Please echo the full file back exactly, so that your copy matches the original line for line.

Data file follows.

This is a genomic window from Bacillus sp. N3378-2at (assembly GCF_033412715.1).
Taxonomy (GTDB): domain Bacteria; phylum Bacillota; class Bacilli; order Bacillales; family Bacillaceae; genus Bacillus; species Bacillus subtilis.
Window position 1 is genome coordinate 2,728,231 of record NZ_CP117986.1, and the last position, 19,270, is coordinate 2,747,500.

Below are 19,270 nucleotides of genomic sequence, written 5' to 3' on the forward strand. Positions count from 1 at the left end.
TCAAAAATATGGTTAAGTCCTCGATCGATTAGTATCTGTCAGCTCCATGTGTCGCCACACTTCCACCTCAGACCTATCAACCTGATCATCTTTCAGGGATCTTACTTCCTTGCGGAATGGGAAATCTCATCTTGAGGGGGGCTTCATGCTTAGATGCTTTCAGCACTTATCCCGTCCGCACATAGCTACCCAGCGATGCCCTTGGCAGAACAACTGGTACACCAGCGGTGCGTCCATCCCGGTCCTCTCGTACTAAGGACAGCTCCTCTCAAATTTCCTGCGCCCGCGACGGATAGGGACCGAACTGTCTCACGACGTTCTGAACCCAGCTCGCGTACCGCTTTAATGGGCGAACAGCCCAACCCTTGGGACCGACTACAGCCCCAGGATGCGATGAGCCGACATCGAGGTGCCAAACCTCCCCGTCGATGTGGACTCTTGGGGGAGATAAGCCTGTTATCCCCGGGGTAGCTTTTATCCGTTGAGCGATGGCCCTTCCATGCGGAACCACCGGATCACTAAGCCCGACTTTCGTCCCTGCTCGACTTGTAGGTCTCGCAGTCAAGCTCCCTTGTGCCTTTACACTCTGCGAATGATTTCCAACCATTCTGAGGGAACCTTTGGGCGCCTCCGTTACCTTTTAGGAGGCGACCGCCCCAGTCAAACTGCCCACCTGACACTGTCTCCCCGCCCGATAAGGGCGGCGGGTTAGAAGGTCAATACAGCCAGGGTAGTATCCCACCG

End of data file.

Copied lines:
This is a genomic window from Bacillus sp. N3378-2at (assembly GCF_033412715.1).
Taxonomy (GTDB): domain Bacteria; phylum Bacillota; class Bacilli; order Bacillales; family Bacillaceae; genus Bacillus; species Bacillus subtilis.
Window position 1 is genome coordinate 2,728,231 of record NZ_CP117986.1, and the last position, 19,270, is coordinate 2,747,500.

Below are 19,270 nucleotides of genomic sequence, written 5' to 3' on the forward strand. Positions count from 1 at the left end.
TCAAAAATATGGTTAAGTCCTCGATCGATTAGTATCTGTCAGCTCCATGTGTCGCCACACTTCCACCTCAGACCTATCAACCTGATCATCTTTCAGGGATCTTACTTCCTTGCGGAATGGGAAATCTCATCTTGAGGGGGGCTTCATGCTTAGATGCTTTCAGCACTTATCCCGTCCGCACATAGCTACCCAGCGATGCCCTTGGCAGAACAACTGGTACACCAGCGGTGCGTCCATCCCGGTCCTCTCGTACTAAGGACAGCTCCTCTCAAATTTCCTGCGCCCGCGACGGATAGGGACCGAACTGTCTCACGACGTTCTGAACCCAGCTCGCGTACCGCTTTAATGGGCGAACAGCCCAACCCTTGGGACCGACTACAGCCCCAGGATGCGATGAGCCGACATCGAGGTGCCAAACCTCCCCGTCGATGTGGACTCTTGGGGGAGATAAGCCTGTTATCCCCGGGGTAGCTTTTATCCGTTGAGCGATGGCCCTTCCATGCGGAACCACCGGATCACTAAGCCCGACTTTCGTCCCTGCTCGACTTGTAGGTCTCGCAGTCAAGCTCCCTTGTGCCTTTACACTCTGCGAATGATTTCCAACCATTCTGAGGGAACCTTTGGGCGCCTCCGTTACCTTTTAGGAGGCGACCGCCCCAGTCAAACTGCCCACCTGACACTGTCTCCCCGCCCGATAAGGGCGGCGGGTTAGAAGGTCAATACAGCCAGGGTAGTATCCCACCG